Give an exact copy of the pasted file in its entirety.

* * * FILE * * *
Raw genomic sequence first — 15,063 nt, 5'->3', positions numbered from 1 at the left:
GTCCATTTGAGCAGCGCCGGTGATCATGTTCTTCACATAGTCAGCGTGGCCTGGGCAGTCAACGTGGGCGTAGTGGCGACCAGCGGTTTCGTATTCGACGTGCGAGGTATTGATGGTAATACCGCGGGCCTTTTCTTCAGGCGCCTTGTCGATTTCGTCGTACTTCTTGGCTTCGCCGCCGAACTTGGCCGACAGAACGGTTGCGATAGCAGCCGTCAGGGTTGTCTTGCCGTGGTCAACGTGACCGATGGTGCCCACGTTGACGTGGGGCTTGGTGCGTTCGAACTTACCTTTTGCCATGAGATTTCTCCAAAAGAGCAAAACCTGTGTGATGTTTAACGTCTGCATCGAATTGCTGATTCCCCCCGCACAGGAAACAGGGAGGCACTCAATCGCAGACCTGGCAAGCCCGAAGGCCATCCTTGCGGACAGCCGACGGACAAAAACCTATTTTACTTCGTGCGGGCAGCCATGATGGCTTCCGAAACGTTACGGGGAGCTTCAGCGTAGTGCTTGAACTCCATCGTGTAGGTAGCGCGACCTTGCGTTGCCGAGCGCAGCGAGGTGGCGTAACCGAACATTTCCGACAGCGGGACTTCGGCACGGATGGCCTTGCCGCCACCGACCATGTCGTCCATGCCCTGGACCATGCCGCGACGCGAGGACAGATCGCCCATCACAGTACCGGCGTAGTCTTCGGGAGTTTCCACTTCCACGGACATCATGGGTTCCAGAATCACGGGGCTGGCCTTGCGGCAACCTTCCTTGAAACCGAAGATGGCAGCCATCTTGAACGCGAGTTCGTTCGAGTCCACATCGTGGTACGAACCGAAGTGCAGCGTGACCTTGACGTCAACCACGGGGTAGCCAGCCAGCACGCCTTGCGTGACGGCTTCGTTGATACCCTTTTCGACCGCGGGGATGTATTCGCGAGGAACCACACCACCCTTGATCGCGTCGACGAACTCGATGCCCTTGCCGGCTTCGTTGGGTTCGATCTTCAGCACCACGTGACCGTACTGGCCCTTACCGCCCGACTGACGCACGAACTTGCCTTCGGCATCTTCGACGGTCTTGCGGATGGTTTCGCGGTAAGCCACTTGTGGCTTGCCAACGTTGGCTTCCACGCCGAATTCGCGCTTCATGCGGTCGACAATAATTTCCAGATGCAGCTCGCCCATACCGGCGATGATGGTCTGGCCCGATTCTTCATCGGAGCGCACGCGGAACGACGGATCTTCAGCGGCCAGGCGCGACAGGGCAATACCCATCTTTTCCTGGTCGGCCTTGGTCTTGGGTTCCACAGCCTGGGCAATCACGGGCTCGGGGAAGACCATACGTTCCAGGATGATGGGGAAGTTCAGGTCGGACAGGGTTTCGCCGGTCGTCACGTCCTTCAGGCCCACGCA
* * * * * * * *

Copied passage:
Raw genomic sequence first — 15,063 nt, 5'->3', positions numbered from 1 at the left:
GTCCATTTGAGCAGCGCCGGTGATCATGTTCTTCACATAGTCAGCGTGGCCTGGGCAGTCAACGTGGGCGTAGTGGCGACCAGCGGTTTCGTATTCGACGTGCGAGGTATTGATGGTAATACCGCGGGCCTTTTCTTCAGGCGCCTTGTCGATTTCGTCGTACTTCTTGGCTTCGCCGCCGAACTTGGCCGACAGAACGGTTGCGATAGCAGCCGTCAGGGTTGTCTTGCCGTGGTCAACGTGACCGATGGTGCCCACGTTGACGTGGGGCTTGGTGCGTTCGAACTTACCTTTTGCCATGAGATTTCTCCAAAAGAGCAAAACCTGTGTGATGTTTAACGTCTGCATCGAATTGCTGATTCCCCCCGCACAGGAAACAGGGAGGCACTCAATCGCAGACCTGGCAAGCCCGAAGGCCATCCTTGCGGACAGCCGACGGACAAAAACCTATTTTACTTCGTGCGGGCAGCCATGATGGCTTCCGAAACGTTACGGGGAGCTTCAGCGTAGTGCTTGAACTCCATCGTGTAGGTAGCGCGACCTTGCGTTGCCGAGCGCAGCGAGGTGGCGTAACCGAACATTTCCGACAGCGGGACTTCGGCACGGATGGCCTTGCCGCCACCGACCATGTCGTCCATGCCCTGGACCATGCCGCGACGCGAGGACAGATCGCCCATCACAGTACCGGCGTAGTCTTCGGGAGTTTCCACTTCCACGGACATCATGGGTTCCAGAATCACGGGGCTGGCCTTGCGGCAACCTTCCTTGAAACCGAAGATGGCAGCCATCTTGAACGCGAGTTCGTTCGAGTCCACATCGTGGTACGAACCGAAGTGCAGCGTGACCTTGACGTCAACCACGGGGTAGCCAGCCAGCACGCCTTGCGTGACGGCTTCGTTGATACCCTTTTCGACCGCGGGGATGTATTCGCGAGGAACCACACCACCCTTGATCGCGTCGACGAACTCGATGCCCTTGCCGGCTTCGTTGGGTTCGATCTTCAGCACCACGTGACCGTACTGGCCCTTACCGCCCGACTGACGCACGAACTTGCCTTCGGCATCTTCGACGGTCTTGCGGATGGTTTCGCGGTAAGCCACTTGTGGCTTGCCAACGTTGGCTTCCACGCCGAATTCGCGCTTCATGCGGTCGACAATAATTTCCAGATGCAGCTCGCCCATACCGGCGATGATGGTCTGGCCCGATTCTTCATCGGAGCGCACGCGGAACGACGGATCTTCAGCGGCCAGGCGCGACAGGGCAATACCCATCTTTTCCTGGTCGGCCTTGGTCTTGGGTTCCACAGCCTGGGCAATCACGGGCTCGGGGAAGACCATACGTTCCAGGATGATGGGGAAGTTCAGGTCGGACAGGGTTTCGCCGGTCGTCACGTCCTTCAGGCCCACGCA